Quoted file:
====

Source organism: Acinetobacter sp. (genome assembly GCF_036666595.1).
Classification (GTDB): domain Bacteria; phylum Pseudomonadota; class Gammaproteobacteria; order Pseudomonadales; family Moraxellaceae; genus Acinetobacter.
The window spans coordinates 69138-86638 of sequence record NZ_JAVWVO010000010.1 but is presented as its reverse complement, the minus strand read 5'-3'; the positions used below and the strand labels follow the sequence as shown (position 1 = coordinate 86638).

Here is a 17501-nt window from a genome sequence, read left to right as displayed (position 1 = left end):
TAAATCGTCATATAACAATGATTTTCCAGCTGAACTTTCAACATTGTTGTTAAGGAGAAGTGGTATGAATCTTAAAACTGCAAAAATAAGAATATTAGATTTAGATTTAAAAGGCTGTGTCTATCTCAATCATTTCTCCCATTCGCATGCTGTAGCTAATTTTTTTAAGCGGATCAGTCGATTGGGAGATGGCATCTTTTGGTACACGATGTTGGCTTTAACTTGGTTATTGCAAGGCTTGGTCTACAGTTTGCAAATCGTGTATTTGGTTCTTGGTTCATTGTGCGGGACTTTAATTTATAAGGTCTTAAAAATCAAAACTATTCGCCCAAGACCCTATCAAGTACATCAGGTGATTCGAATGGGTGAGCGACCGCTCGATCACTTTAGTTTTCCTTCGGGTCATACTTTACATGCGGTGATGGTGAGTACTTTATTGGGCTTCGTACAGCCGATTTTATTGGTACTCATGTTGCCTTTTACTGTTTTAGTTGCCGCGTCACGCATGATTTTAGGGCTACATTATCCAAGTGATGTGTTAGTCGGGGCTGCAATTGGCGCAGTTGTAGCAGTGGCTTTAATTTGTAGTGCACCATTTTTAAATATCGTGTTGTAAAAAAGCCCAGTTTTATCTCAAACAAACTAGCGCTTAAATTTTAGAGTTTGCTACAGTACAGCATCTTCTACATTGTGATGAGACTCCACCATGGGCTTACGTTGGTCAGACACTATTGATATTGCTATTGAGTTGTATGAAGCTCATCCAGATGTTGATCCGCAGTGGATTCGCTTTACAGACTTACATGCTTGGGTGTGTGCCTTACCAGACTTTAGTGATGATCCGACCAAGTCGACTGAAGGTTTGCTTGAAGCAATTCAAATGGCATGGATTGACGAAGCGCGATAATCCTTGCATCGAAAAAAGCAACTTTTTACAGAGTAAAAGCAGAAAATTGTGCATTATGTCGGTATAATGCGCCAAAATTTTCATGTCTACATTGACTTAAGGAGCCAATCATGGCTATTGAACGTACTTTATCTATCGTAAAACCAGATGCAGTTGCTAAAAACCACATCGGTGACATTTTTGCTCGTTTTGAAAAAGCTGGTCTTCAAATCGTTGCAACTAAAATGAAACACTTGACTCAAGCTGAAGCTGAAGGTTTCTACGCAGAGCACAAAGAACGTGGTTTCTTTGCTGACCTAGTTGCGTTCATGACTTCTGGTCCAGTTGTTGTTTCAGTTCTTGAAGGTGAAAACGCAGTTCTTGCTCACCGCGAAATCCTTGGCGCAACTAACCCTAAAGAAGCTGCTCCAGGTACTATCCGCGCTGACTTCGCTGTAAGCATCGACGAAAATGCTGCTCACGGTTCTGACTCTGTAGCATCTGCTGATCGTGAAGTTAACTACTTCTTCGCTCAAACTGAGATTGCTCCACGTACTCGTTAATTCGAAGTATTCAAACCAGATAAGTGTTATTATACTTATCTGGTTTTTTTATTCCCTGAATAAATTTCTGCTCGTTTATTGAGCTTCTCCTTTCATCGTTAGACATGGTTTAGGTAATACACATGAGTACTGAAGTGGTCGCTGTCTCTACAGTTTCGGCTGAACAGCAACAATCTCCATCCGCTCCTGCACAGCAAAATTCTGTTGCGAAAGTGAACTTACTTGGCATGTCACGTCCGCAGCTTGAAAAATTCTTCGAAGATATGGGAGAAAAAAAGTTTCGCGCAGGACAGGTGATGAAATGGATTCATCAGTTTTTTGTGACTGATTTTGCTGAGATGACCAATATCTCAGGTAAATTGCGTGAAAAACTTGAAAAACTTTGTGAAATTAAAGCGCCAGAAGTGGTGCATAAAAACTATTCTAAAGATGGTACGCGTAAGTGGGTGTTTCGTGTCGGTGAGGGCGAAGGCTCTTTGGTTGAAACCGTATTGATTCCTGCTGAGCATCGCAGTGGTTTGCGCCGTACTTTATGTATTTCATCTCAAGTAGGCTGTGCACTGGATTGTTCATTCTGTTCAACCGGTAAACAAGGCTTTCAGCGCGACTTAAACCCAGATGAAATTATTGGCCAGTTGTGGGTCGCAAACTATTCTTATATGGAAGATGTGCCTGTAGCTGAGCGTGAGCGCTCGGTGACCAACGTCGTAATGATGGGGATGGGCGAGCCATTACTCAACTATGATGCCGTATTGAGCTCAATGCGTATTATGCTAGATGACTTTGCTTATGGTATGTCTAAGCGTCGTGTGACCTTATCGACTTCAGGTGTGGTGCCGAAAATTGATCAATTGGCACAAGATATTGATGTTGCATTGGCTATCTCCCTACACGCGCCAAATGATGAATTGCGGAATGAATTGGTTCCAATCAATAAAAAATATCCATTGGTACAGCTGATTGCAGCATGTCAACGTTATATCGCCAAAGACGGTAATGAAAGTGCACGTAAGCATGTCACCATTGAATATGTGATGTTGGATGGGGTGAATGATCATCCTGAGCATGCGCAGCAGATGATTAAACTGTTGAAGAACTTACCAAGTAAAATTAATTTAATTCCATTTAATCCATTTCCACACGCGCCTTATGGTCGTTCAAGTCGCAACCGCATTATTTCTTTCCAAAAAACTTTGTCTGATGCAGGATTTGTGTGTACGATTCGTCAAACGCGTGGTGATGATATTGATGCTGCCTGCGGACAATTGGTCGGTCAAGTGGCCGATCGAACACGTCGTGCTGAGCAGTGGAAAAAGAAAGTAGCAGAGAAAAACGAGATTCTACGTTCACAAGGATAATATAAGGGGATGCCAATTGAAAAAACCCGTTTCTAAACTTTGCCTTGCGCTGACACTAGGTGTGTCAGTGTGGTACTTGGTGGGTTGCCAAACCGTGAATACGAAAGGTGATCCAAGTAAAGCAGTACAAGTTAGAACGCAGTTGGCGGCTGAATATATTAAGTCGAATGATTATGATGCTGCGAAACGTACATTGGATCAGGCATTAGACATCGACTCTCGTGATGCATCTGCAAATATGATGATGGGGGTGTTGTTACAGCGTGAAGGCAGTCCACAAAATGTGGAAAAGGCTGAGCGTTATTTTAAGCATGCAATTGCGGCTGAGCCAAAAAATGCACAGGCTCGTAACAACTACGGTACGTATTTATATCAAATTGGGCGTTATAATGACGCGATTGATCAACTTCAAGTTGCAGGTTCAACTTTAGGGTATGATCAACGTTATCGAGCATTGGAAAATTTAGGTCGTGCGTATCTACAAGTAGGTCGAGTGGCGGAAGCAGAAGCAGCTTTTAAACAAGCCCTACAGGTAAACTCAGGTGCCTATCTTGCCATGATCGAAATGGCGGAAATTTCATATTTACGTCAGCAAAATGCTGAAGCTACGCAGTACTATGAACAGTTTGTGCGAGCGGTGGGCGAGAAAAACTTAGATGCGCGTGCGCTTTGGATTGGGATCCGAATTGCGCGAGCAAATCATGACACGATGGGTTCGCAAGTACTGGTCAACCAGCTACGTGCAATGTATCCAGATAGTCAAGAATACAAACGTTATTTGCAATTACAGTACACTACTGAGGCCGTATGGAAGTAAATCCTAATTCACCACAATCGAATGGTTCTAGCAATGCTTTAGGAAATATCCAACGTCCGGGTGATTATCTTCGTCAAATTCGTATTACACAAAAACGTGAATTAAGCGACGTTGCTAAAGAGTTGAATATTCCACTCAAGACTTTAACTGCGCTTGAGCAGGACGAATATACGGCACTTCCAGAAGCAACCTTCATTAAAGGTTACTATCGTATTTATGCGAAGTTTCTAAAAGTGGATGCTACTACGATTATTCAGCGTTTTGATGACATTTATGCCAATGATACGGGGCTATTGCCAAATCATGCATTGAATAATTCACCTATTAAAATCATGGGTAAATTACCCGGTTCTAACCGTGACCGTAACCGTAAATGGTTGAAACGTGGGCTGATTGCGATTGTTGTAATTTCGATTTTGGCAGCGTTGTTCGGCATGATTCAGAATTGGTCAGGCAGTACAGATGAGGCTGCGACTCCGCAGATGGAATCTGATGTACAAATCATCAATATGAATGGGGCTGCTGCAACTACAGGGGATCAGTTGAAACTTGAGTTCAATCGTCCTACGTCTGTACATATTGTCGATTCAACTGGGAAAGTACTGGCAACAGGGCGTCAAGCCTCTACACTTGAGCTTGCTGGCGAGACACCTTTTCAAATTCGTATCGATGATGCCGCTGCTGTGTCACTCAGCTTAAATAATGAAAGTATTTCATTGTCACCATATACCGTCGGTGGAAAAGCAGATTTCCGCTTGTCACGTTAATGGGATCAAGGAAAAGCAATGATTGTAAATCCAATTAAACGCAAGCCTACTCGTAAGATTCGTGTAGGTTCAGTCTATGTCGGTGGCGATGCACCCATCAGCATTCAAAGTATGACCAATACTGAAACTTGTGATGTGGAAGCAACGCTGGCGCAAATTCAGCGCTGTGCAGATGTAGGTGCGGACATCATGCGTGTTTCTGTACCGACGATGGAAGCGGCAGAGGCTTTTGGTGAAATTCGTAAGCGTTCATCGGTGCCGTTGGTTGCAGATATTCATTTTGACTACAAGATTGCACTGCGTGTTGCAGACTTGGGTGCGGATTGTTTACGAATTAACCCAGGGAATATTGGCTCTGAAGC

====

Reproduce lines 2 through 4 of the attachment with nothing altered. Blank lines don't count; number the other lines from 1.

Classification (GTDB): domain Bacteria; phylum Pseudomonadota; class Gammaproteobacteria; order Pseudomonadales; family Moraxellaceae; genus Acinetobacter.
The window spans coordinates 69138-86638 of sequence record NZ_JAVWVO010000010.1 but is presented as its reverse complement, the minus strand read 5'-3'; the positions used below and the strand labels follow the sequence as shown (position 1 = coordinate 86638).

Here is a 17501-nt window from a genome sequence, read left to right as displayed (position 1 = left end):